Korea’s Trendy ‘Tesla’ Cocktail Is as Risky as Falling Asleep With Autopilot On

You may know it as a Boilermaker, and the Koreans used to call it Somaek. Now, it's a Tesla, and it'll get you absolutely totaled.

TheDrive

Let's be clear about one thing: there is no such thing as a self-driving car, let alone a self-driving Tesla. No matter what its CEO Elon Musk may say, Tesla lags behind rivals like General Motors (and soon Ford) in making a hands-free highway driving system that uses cameras to make sure the driver is really paying attention. But it's backed by a hype machine that has no equal, which is why Tesla is, at last, making a splash in South Korea, where liver-strong techies have reportedly rechristened one of the country's signature cocktails in Tesla's name.

According to a Reuters story on the company's inroads on Korea, a cocktail's new "Tesla" name is a portmanteau of Terra—a light lager—and soju; a smooth, often sweet rice spirit. How those two come together to form the name of a certain California-based automaker isn't quite clear, though having personally consumed several Kopstootje (the Dutch equivalent made with jenever) in a hostel basement bar while working up the courage to sing karaoke, I can see why Koreans would find such a drink appealing.

Known to Americans as the Boilermaker, the Germans as the U-Boot, and Russians, the Yorsh, the pairing (or dunking in) of a shot of grain-distilled liquor and a pint of beer is one of the world's simplest cocktails. It tastes good, goes down easy, and depending on the strength of the ingredients, can get you absolutely shelled in no time. Koreans have long enjoyed this concoction as a drink called the Somaek, though now that orders for the Model X are piling up in Korea, Musk stans have reportedly helped get the drink rebranded in honor of their favorite car company.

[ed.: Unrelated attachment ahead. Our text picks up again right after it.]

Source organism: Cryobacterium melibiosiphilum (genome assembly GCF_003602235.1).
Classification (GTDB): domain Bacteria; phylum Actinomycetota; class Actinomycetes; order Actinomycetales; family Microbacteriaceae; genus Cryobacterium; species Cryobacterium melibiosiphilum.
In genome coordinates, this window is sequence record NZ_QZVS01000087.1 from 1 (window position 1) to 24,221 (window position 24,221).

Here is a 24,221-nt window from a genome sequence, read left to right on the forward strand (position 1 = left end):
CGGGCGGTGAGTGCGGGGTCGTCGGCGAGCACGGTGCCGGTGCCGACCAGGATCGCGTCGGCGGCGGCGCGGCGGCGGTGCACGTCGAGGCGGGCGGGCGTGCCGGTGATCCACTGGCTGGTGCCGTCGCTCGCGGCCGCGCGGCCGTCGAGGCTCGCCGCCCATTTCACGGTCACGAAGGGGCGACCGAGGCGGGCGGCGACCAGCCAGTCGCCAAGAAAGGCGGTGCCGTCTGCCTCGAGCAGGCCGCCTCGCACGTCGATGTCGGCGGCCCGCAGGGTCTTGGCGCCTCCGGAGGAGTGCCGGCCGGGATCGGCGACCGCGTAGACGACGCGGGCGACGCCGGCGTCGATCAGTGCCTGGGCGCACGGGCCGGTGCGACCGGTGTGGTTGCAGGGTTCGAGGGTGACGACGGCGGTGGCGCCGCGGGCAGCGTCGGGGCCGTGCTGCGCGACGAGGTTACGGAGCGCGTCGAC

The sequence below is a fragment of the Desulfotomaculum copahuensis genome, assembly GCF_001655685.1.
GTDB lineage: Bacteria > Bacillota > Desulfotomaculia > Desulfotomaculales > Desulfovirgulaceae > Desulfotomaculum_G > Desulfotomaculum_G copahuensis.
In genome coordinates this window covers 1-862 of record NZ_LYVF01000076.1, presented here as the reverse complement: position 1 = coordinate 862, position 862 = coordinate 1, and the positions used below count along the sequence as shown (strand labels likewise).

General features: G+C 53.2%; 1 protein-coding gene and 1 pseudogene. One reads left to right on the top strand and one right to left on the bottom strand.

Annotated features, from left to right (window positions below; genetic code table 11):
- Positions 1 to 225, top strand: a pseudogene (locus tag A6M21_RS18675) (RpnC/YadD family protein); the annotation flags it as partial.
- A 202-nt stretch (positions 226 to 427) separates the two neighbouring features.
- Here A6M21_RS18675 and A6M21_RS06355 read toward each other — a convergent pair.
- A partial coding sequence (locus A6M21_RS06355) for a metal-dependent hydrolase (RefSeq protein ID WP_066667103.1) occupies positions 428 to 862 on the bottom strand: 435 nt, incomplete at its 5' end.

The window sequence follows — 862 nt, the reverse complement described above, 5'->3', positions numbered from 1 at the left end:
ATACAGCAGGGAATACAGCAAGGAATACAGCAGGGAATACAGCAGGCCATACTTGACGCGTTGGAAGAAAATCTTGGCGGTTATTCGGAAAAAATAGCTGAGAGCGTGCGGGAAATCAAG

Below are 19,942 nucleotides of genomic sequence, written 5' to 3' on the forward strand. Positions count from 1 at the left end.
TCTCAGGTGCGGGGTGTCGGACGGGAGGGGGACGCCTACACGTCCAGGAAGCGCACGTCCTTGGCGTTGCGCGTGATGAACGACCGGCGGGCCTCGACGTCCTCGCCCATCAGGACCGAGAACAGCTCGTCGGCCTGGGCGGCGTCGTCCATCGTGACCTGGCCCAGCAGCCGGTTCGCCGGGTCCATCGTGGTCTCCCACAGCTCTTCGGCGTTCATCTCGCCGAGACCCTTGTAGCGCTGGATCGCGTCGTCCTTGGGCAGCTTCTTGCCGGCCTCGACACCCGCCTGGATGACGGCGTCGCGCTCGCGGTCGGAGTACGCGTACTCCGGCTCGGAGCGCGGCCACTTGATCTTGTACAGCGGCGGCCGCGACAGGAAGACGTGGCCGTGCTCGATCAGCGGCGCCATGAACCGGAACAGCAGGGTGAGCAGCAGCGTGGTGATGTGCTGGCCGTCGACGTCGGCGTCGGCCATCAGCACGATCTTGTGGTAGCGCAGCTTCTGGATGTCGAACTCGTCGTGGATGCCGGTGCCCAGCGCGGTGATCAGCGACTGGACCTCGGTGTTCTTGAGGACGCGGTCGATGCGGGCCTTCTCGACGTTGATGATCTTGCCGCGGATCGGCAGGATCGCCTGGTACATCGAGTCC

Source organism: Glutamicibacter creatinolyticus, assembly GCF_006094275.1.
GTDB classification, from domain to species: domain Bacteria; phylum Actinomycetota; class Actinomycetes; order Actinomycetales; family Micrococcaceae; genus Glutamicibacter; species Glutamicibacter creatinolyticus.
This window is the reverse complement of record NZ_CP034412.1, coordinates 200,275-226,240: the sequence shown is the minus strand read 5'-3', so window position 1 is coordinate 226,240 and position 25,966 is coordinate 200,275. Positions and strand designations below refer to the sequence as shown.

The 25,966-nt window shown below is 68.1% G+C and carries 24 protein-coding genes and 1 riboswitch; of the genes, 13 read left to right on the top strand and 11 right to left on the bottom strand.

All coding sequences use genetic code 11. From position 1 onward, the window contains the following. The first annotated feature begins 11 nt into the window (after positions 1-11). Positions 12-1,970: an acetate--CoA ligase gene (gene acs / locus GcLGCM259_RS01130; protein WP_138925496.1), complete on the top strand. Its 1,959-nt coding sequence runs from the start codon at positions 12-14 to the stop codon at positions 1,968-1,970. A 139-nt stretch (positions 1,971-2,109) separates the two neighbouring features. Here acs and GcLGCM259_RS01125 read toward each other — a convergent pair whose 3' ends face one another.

So, I decided to try out Korea's Tesla cocktail for myself, though sourcing the ingredients proved trickier than you might imagine.

The soju itself was easy; a bottle of unflavored Jinro was easily found on the shelves of a local liquor store. Terra, on the other hand, turned out to be next to impossible.

As of spring 2019, demand for the new, Millennial-aimed "clean" lager outstripped demand according to Korea JoongAng Daily, and it would appear its producer HiteJinro hasn't found the chance to distribute it stateside, as no retailer I spoke to could source the stuff. Therefore, I reasoned the staple product from its manufacturer, the eponymous Hite beer itself, would make an adequate substitute. It too is a lager, one with a Budweiser- and Coors-like rice-based mash, with a light taste and an ABV of 4.5 percent, just marginally higher than the Terra it is to stand in for. And, following a Somaek recipe published by Supercall, I took the plunge.

James Gilboy

How is it? At the recommended 7:3 beer to soju ratio, it came out a tad sweet, subtly malty, and hazardously light for a beverage that drinks like a light beer, but hits like a normal brew. Otherwise, it's a solid stand-in for a beer, and as such isn't especially interesting for a cocktail. 

At only five ounces, it disappears quickly, though it'd still be no kick to the liver if prepared as a double. If extra complexity is desired, substituting one of the many fruit-flavored varieties of soju for the plain stuff could be a fun twist, as could a few drops of orange bitters.

But if getting sauced is the goal, using something stronger than Jinro at its paltry 20 percent ABV would be the ticket. Even so, it'd remain the kind of beverage that'd be easy to drink nightly, or down eight of in succession, only to find yourself worshipping the porcelain god or posting things to Twitter that you later regret. 

As tributes to Tesla go, it's a fitting one.

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